The Life Report
I love David Brooks. For those of you who don’t live in the US, David Brooks is a columnist for the New York Times. (He’s apparently a big fan of Norway, judging by this piece.)
Before I get to why I love this guy, I’ll tell you what I don’t like about him.
Deep down, he is a moderate with no political alignment. But because he once worked for William Buckley Jr., he was branded a conservative. As a result, he spends a lot of energy dealing with his brand. He really likes Obama, but when he says something nice about Obama, he sounds like he’s being rebellious. When he’s critical of Obama, he’s overly curt, doing it almost out of obligation to his brand. He defended John McCain when no rational person would find McCain defensible. David Brooks is at his worst when he writes about politics.
I love David Brooks anyway, because of gems like this. I know of no other newspaper columnist who would write something like this. It challenges the reader rather than dishing out red meat or preaching to the choir. David Brooks is at his best when he writes about American culture.
The article is about how people at old age look back at their lives, which is a topic that fascinated me since I came across this article on The Atlantic magazine. He’s asking people over 70 to send brief autobiographies to him:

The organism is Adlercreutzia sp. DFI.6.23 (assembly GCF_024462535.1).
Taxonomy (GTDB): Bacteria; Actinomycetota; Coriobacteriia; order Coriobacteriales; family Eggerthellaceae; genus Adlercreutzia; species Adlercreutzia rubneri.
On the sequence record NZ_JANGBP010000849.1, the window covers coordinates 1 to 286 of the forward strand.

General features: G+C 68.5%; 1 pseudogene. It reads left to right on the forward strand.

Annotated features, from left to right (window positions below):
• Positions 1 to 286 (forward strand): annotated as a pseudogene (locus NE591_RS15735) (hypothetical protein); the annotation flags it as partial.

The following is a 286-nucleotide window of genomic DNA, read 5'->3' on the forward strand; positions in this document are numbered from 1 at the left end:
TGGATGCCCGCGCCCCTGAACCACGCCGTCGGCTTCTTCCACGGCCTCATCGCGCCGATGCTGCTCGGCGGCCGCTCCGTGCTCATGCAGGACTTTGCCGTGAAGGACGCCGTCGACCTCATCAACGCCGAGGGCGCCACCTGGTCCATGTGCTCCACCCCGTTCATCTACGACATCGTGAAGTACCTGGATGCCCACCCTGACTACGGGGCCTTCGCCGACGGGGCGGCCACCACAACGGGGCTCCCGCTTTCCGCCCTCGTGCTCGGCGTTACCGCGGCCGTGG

“a brief report on your life so far, an evaluation of what you did well, of what you did not so well and what you learned along the way. You can write this as a brief essay or divide your life into categories — career, family, faith, community, and self-knowledge — and give yourself a grade in each area.”
Then, he went on to summarize what 70-year-old Yale graduates thought about their lives:
“The most common lament in this collection is from people who worked at the same company all their lives and now realize how boring they must seem. These people passively let their lives happen to them. One man described his long, uneventful career at an insurance company and concluded, “Wish my self-profile was more exciting, but it’s a little late now.”
You don’t need to be over 70 to do this. If you want learn about life, you should read old people’s reports. But if you want to make sure you live well, you should write a life report for yourself every decade: it might prompt you to change course while there’s still time. At 41, I’m going to write my own report for the first time. It seems an appropriate thing to do on an island sabbatical. Maybe you should, too.